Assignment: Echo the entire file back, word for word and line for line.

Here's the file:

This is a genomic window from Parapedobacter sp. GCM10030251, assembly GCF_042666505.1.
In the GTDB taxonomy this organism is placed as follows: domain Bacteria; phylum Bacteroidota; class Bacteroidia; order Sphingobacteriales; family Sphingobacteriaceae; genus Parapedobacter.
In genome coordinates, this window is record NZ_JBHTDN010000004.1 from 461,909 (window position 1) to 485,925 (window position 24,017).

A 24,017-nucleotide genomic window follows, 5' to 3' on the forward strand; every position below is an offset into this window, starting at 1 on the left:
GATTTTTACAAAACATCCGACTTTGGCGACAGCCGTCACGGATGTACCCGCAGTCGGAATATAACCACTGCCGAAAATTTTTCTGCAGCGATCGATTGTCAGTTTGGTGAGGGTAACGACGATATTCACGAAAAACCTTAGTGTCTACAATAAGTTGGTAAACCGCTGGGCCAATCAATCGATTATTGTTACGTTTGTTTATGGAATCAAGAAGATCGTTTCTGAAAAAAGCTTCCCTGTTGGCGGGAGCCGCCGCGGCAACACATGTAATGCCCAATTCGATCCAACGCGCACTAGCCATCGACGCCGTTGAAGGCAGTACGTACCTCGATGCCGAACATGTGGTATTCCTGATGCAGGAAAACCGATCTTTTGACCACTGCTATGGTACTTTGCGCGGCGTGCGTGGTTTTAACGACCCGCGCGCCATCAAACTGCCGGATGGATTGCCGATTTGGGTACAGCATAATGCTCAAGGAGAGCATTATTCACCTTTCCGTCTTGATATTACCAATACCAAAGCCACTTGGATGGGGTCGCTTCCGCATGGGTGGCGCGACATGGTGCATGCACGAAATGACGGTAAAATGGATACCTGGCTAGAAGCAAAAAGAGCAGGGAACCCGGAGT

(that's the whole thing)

This is a genomic window from Parapedobacter sp. GCM10030251, assembly GCF_042666505.1.
In the GTDB taxonomy this organism is placed as follows: domain Bacteria; phylum Bacteroidota; class Bacteroidia; order Sphingobacteriales; family Sphingobacteriaceae; genus Parapedobacter.
In genome coordinates, this window is record NZ_JBHTDN010000004.1 from 461,909 (window position 1) to 485,925 (window position 24,017).

A 24,017-nucleotide genomic window follows, 5' to 3' on the forward strand; every position below is an offset into this window, starting at 1 on the left:
GATTTTTACAAAACATCCGACTTTGGCGACAGCCGTCACGGATGTACCCGCAGTCGGAATATAACCACTGCCGAAAATTTTTCTGCAGCGATCGATTGTCAGTTTGGTGAGGGTAACGACGATATTCACGAAAAACCTTAGTGTCTACAATAAGTTGGTAAACCGCTGGGCCAATCAATCGATTATTGTTACGTTTGTTTATGGAATCAAGAAGATCGTTTCTGAAAAAAGCTTCCCTGTTGGCGGGAGCCGCCGCGGCAACACATGTAATGCCCAATTCGATCCAACGCGCACTAGCCATCGACGCCGTTGAAGGCAGTACGTACCTCGATGCCGAACATGTGGTATTCCTGATGCAGGAAAACCGATCTTTTGACCACTGCTATGGTACTTTGCGCGGCGTGCGTGGTTTTAACGACCCGCGCGCCATCAAACTGCCGGATGGATTGCCGATTTGGGTACAGCATAATGCTCAAGGAGAGCATTATTCACCTTTCCGTCTTGATATTACCAATACCAAAGCCACTTGGATGGGGTCGCTTCCGCATGGGTGGCGCGACATGGTGCATGCACGAAATGACGGTAAAATGGATACCTGGCTAGAAGCAAAAAGAGCAGGGAACCCGGAGT